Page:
Predicting how soot emissions from aircraft affect the climate through interactions with cirrus clouds is only possible to a limited extent using cloud models. This is partly due to the huge variability in the atmospheric factors involved in cloud formation. Our strategy was therefore to deliberately overestimate the influence of aircraft soot in our model in order to determine the maximum conceivable effect on cirrus formation.
Turning conventional wisdom on its head, our research shows that aircraft-emitted soot particles previously frozen in contrails only exert a limited effect on cirrus clouds. This is mainly due to their small size. Less than one in 100 soot particles exhibit significant ice activity. It is surprising that a mere handful of ice-active soot particles in one litre of air at cruising altitude is enough to change the total number and mean size of the ice crystals in a cirrus cloud. We discovered that the soot particles do not significantly change the optical thickness of the cloud. This severely constrains the radiative forcing of aircraft–soot–cirrus interactions, and thus their effect on the climate.
The scientific community is now better prepared to devise dedicated field measurements that might confirm the limited effect of aircraft soot emissions on cirrus and to improve the cloud schemes programmed in global climate models. These are necessary to quantify the climate impact of indirect cirrus changes caused by soot particles, which we now expect to be much smaller than the direct impact from persistent contrails and contrail cirrus.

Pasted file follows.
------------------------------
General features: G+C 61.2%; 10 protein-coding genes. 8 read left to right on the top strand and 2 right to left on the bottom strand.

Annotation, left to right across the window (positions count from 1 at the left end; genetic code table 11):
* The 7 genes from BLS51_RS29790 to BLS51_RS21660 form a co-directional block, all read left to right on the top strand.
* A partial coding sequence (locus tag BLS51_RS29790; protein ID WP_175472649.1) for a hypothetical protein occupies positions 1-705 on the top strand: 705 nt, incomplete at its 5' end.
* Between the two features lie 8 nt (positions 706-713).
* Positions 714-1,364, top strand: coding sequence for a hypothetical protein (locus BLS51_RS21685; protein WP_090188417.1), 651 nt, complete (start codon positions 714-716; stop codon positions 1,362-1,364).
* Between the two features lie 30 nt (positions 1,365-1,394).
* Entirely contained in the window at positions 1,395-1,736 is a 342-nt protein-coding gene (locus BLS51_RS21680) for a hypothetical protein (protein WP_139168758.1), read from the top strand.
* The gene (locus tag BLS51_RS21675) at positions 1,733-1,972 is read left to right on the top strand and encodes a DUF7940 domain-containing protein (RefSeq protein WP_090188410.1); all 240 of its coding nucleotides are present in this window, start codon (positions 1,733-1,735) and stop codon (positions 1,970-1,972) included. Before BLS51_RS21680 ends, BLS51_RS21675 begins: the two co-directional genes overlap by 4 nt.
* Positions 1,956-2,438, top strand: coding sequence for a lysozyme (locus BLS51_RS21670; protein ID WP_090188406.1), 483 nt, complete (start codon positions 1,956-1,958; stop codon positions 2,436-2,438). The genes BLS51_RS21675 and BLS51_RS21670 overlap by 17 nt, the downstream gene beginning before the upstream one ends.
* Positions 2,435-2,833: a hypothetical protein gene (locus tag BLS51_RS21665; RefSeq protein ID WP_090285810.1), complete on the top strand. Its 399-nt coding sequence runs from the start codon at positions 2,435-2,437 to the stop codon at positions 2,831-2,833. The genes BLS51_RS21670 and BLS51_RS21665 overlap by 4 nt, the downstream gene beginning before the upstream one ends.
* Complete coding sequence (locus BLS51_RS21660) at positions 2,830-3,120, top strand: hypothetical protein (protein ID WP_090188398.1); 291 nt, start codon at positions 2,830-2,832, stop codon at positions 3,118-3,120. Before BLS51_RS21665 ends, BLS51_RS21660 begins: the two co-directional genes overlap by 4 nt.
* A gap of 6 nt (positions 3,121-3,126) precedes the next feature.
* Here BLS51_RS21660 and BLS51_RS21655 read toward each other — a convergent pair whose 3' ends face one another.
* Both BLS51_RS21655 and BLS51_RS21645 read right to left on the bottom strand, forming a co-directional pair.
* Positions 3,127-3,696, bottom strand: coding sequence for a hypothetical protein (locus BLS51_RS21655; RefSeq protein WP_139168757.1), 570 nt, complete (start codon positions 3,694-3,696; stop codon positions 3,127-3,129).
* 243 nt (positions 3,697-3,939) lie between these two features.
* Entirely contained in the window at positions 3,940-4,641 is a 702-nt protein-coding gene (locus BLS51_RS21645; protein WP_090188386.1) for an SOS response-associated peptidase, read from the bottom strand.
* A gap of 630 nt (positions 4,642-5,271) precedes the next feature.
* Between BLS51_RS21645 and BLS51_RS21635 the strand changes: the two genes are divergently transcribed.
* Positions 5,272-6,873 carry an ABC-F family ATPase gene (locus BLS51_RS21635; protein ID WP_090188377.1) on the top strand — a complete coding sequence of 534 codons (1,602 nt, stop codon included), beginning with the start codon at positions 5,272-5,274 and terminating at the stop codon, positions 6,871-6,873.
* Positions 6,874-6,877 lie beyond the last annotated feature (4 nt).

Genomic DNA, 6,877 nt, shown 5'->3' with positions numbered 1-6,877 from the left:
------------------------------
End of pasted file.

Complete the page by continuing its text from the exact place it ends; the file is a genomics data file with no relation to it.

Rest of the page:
To sum up, soot particles produced by aircraft form contrail cirrus, and can also alter cirrus clouds. These are two different issues, as we know that the ice crystals created by soot from jet engines are formed differently to those occurring naturally in the atmosphere. The two topics are nevertheless related because only the soot residues released by dissipating contrails develop the ability to form ice under atmospheric conditions. Yet our study shows that this ability and the effect it has on the optical thickness of cirrus clouds is much weaker than previously thought, even under the most favourable conditions.
The future of air transport – alternative fuels reduce soot emissions and contrails
Recent measurements conducted by research aircraft have investigated how the addition of alternative aircraft fuels to kerosene reduces the number of ice crystals in contrails. This research is guided by a theoretical understanding of the ice formation process caused by soot. Large reductions in the number of soot particles are necessary in order to significantly reduce the amount of ice crystals in contrails. Low soot emissions, which are necessary to significantly reduce the influence of contrails on the climate, require the use of pure alternative fuels. Efforts to significantly reduce soot emissions from aircraft can be complemented by the introduction of new propulsion technologies based on a better understanding of the soot formation processes in the combustion chambers of aircraft engines.
This blog post is based on my behind-the-paper article published in the Nature Sustainability Community. The original can be found here.